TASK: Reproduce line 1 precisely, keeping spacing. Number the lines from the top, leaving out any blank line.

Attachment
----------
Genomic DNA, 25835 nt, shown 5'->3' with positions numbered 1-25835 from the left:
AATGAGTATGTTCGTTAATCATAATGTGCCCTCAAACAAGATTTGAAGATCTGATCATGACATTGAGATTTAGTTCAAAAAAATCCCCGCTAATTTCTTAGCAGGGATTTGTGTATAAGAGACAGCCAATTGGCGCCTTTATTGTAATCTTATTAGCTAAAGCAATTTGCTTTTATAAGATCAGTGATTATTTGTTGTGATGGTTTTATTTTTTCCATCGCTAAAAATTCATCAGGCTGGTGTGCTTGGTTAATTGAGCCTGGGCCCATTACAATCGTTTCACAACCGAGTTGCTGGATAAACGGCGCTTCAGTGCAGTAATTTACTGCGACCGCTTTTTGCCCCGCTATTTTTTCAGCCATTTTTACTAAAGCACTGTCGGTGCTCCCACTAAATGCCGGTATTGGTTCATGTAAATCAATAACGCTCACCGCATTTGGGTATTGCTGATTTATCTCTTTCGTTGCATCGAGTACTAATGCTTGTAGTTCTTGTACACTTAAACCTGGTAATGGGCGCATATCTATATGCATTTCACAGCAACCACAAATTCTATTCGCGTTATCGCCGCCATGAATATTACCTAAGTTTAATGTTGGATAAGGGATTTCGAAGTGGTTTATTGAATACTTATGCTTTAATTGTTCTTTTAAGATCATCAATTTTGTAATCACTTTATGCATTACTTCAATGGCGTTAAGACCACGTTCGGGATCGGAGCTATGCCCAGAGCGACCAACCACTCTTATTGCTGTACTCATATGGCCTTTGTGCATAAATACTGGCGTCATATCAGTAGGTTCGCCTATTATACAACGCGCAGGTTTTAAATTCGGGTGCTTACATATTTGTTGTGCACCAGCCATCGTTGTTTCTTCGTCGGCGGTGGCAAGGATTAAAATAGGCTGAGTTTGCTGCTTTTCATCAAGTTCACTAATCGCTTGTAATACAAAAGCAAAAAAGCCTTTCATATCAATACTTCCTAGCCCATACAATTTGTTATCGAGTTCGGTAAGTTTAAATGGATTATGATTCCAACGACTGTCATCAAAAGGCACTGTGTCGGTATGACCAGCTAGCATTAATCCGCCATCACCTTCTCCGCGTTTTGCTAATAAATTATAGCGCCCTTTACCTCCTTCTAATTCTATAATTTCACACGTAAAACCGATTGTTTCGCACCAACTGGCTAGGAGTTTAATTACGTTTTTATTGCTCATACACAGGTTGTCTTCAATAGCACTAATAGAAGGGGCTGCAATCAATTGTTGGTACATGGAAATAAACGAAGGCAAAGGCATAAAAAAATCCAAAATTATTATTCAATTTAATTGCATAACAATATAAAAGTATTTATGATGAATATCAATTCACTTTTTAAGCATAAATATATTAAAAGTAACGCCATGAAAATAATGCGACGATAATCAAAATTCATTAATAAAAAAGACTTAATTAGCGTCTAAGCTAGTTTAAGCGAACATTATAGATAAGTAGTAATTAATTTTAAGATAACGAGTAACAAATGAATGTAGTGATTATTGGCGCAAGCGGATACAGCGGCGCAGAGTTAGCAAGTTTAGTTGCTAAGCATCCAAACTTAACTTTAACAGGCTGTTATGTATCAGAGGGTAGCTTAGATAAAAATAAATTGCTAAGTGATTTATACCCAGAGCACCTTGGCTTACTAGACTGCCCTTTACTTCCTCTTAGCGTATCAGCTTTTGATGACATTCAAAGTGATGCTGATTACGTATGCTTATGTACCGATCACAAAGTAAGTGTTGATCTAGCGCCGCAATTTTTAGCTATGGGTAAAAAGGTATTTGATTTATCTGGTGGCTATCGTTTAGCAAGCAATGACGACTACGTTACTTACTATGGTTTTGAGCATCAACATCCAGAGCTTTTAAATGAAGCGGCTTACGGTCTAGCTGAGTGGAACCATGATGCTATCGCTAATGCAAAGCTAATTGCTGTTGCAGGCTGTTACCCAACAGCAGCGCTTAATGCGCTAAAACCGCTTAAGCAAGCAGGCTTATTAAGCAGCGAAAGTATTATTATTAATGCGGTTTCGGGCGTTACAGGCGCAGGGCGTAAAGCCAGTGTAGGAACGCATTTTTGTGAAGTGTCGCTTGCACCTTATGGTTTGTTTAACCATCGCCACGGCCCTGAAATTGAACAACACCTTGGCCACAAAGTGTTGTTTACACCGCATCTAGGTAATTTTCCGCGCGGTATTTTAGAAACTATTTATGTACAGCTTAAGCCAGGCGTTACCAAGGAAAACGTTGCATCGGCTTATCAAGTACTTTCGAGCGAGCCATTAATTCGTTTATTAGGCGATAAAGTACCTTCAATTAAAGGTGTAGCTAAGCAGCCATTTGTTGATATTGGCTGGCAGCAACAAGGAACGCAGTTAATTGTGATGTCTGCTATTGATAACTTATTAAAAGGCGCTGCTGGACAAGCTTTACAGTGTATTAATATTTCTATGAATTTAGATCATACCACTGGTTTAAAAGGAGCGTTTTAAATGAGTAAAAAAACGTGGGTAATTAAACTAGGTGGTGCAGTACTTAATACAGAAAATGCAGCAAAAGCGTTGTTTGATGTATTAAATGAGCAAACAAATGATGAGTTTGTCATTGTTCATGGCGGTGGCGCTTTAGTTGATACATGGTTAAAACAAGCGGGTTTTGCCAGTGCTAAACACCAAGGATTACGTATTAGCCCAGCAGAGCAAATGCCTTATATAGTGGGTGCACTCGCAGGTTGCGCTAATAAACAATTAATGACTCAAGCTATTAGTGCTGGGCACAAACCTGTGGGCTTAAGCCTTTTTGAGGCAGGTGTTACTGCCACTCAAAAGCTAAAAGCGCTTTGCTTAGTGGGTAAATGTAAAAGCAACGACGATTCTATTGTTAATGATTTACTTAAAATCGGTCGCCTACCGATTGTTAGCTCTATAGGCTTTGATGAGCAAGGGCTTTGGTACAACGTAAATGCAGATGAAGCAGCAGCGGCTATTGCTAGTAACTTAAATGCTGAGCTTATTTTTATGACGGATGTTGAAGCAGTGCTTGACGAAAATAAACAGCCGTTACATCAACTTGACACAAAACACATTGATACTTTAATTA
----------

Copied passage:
Genomic DNA, 25835 nt, shown 5'->3' with positions numbered 1-25835 from the left: